In 2021, countries from South and Southeast Asia are reconsidering their commitment to coal as the pressure for climate action is increasing and the cost of low-carbon technology is declining.
In 2020, the region’s four largest economies – Bangladesh, Indonesia, the Philippines and Vietnam – cancelled close to 45 gigawatts (GW) of coal power.
In Bangladesh, the project to cap coal power capacity at 5 GW instead of 23 awaits the prime minister’s approval. According to Vietnam’s Power Development Plan, seven coal plants could be canceled, and another six postponed until the 2030s. As for the Philippines, the Department of Energy is proposing a moratorium on new coal plants.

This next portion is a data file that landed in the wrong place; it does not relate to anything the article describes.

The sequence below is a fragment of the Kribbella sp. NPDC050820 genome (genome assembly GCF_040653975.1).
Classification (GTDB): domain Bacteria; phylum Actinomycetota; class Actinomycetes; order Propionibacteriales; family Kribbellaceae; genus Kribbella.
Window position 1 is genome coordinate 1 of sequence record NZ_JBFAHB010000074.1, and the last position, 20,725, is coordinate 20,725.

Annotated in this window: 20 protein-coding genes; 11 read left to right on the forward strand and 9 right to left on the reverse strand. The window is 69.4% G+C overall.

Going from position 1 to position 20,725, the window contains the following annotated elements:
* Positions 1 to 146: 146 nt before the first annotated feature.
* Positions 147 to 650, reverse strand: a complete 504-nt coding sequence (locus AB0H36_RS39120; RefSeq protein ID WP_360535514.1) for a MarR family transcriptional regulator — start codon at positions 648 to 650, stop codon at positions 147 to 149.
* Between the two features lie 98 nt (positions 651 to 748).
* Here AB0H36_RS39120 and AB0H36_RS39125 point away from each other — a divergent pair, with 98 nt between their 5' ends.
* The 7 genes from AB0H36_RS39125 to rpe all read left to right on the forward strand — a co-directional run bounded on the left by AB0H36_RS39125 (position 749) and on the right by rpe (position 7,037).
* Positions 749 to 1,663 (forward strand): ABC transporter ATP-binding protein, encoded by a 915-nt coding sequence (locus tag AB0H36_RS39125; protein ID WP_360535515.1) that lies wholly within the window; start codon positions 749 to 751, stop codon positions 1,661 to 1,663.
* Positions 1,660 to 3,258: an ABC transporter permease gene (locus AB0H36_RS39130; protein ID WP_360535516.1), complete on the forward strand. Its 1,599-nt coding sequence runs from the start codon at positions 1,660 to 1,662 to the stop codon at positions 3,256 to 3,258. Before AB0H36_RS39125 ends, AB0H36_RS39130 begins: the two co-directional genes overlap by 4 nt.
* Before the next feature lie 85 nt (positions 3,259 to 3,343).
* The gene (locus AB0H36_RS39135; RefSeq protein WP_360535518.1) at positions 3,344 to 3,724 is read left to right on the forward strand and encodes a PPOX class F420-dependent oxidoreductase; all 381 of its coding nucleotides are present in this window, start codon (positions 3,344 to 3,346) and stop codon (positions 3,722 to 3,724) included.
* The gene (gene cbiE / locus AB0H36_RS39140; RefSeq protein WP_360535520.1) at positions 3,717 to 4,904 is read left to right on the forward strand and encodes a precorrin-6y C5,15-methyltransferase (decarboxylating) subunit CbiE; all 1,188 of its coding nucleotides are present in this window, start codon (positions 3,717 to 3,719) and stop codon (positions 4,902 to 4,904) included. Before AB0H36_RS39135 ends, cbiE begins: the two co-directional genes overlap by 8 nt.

Banks and companies also face growing pressure from the public to invest in renewable resources to better answer the climate crisis. According to Greenpeace Japan, Southeast Asia’s renewable energy market could be valued at $205 billion over the next 10 years. The commitment to stay away from coal projects must also apply to overseas ones. Singapore’s three major banks had announced in 2019 already that they no longer finance coal power.